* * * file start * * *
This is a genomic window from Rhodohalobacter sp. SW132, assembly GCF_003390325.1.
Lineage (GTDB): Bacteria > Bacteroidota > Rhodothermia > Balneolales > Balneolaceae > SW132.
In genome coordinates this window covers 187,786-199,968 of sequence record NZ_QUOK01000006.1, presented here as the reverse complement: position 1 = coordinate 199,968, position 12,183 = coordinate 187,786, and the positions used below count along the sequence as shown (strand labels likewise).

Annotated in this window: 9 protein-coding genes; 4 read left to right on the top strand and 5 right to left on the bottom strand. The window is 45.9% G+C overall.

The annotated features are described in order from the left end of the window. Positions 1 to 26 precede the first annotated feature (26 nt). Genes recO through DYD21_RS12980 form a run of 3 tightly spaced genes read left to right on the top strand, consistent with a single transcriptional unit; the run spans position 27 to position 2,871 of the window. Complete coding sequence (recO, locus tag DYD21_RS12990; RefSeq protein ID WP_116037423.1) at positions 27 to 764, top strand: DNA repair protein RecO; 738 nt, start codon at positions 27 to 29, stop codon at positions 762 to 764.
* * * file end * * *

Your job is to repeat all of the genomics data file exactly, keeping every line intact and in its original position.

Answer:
This is a genomic window from Rhodohalobacter sp. SW132, assembly GCF_003390325.1.
Lineage (GTDB): Bacteria > Bacteroidota > Rhodothermia > Balneolales > Balneolaceae > SW132.
In genome coordinates this window covers 187,786-199,968 of sequence record NZ_QUOK01000006.1, presented here as the reverse complement: position 1 = coordinate 199,968, position 12,183 = coordinate 187,786, and the positions used below count along the sequence as shown (strand labels likewise).

Annotated in this window: 9 protein-coding genes; 4 read left to right on the top strand and 5 right to left on the bottom strand. The window is 45.9% G+C overall.

The annotated features are described in order from the left end of the window. Positions 1 to 26 precede the first annotated feature (26 nt). Genes recO through DYD21_RS12980 form a run of 3 tightly spaced genes read left to right on the top strand, consistent with a single transcriptional unit; the run spans position 27 to position 2,871 of the window. Complete coding sequence (recO, locus tag DYD21_RS12990; RefSeq protein ID WP_116037423.1) at positions 27 to 764, top strand: DNA repair protein RecO; 738 nt, start codon at positions 27 to 29, stop codon at positions 762 to 764.